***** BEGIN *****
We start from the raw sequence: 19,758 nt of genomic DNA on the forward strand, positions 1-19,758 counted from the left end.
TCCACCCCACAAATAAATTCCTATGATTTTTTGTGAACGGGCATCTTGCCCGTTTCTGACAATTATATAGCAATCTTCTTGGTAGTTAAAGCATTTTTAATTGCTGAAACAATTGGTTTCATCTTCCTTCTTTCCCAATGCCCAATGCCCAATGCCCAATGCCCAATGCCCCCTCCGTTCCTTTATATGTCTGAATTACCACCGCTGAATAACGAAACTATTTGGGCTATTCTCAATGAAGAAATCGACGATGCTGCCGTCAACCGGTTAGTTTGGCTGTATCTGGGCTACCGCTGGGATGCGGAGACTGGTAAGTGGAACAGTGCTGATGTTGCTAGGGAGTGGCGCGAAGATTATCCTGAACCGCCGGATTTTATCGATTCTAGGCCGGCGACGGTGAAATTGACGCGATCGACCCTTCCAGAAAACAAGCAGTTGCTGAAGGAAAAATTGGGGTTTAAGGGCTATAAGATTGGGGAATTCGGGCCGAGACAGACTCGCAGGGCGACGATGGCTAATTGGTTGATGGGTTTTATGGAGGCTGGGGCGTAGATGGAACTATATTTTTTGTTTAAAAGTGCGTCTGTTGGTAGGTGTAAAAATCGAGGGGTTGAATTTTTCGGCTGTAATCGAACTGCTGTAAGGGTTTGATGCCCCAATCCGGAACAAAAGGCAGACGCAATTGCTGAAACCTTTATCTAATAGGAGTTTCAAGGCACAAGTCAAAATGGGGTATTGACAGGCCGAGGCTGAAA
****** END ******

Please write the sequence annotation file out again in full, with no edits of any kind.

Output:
We start from the raw sequence: 19,758 nt of genomic DNA on the forward strand, positions 1-19,758 counted from the left end.
TCCACCCCACAAATAAATTCCTATGATTTTTTGTGAACGGGCATCTTGCCCGTTTCTGACAATTATATAGCAATCTTCTTGGTAGTTAAAGCATTTTTAATTGCTGAAACAATTGGTTTCATCTTCCTTCTTTCCCAATGCCCAATGCCCAATGCCCAATGCCCAATGCCCCCTCCGTTCCTTTATATGTCTGAATTACCACCGCTGAATAACGAAACTATTTGGGCTATTCTCAATGAAGAAATCGACGATGCTGCCGTCAACCGGTTAGTTTGGCTGTATCTGGGCTACCGCTGGGATGCGGAGACTGGTAAGTGGAACAGTGCTGATGTTGCTAGGGAGTGGCGCGAAGATTATCCTGAACCGCCGGATTTTATCGATTCTAGGCCGGCGACGGTGAAATTGACGCGATCGACCCTTCCAGAAAACAAGCAGTTGCTGAAGGAAAAATTGGGGTTTAAGGGCTATAAGATTGGGGAATTCGGGCCGAGACAGACTCGCAGGGCGACGATGGCTAATTGGTTGATGGGTTTTATGGAGGCTGGGGCGTAGATGGAACTATATTTTTTGTTTAAAAGTGCGTCTGTTGGTAGGTGTAAAAATCGAGGGGTTGAATTTTTCGGCTGTAATCGAACTGCTGTAAGGGTTTGATGCCCCAATCCGGAACAAAAGGCAGACGCAATTGCTGAAACCTTTATCTAATAGGAGTTTCAAGGCACAAGTCAAAATGGGGTATTGACAGGCCGAGGCTGAAA